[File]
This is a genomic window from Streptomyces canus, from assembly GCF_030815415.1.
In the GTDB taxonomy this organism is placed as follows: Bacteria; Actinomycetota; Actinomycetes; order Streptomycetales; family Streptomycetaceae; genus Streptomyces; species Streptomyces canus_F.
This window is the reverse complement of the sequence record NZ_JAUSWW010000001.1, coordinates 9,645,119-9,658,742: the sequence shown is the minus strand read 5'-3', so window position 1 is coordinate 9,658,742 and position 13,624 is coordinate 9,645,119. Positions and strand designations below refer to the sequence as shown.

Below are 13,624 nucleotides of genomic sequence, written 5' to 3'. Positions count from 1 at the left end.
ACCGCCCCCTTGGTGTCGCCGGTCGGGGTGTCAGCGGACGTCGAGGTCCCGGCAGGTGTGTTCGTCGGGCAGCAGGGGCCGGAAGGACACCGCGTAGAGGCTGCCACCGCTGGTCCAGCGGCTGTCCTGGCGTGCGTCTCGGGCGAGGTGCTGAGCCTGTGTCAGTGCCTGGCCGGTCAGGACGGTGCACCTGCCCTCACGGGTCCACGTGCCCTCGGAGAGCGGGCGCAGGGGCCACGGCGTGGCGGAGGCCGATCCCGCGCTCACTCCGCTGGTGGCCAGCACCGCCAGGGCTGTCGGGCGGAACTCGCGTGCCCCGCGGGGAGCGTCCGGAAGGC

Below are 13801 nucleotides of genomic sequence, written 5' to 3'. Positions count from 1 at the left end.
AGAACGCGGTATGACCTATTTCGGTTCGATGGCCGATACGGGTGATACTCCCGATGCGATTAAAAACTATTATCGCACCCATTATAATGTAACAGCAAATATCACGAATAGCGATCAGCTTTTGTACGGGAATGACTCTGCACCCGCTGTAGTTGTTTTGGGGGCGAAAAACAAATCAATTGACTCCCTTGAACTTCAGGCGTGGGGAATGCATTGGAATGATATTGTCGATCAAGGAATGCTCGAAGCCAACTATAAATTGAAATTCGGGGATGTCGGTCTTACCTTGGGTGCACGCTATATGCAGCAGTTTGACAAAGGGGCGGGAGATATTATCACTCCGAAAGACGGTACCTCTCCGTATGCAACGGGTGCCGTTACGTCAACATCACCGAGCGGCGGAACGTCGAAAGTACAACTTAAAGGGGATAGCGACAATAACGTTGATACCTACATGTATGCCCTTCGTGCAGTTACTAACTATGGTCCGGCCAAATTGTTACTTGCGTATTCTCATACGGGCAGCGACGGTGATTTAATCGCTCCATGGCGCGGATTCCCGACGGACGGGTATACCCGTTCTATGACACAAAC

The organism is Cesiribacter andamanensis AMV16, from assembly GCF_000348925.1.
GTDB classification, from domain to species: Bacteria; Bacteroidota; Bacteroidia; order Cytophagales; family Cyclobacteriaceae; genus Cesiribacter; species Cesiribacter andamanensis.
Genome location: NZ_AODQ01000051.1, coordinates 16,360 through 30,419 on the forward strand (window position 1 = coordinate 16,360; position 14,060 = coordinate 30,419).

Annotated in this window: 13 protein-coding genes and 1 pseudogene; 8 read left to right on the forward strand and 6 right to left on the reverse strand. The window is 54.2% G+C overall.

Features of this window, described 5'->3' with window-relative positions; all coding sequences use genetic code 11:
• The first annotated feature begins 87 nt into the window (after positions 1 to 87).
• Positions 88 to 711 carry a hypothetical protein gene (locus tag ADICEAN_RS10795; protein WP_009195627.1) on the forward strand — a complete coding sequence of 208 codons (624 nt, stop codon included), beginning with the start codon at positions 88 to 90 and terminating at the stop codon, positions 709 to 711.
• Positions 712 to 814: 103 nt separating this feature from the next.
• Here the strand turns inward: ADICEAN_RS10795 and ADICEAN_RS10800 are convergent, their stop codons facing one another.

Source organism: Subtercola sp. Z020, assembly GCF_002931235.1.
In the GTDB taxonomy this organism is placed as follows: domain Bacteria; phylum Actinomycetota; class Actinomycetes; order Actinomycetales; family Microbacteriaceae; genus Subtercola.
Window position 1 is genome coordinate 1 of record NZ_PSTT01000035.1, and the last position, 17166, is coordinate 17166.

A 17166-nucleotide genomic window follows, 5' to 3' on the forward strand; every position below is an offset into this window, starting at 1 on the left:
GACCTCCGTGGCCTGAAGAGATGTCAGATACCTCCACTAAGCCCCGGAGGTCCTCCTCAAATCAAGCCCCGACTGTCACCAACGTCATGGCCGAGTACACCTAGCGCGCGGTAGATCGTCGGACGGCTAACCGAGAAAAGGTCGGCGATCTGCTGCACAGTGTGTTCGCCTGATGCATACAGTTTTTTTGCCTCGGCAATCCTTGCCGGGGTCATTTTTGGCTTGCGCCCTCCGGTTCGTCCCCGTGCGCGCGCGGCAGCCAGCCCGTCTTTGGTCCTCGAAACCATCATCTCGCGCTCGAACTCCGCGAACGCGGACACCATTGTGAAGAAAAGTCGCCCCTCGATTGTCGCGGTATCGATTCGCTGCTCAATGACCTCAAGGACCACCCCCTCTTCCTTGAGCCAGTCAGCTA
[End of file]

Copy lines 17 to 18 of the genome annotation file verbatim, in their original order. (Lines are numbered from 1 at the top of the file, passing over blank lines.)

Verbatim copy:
Source organism: Subtercola sp. Z020, assembly GCF_002931235.1.
In the GTDB taxonomy this organism is placed as follows: domain Bacteria; phylum Actinomycetota; class Actinomycetes; order Actinomycetales; family Microbacteriaceae; genus Subtercola.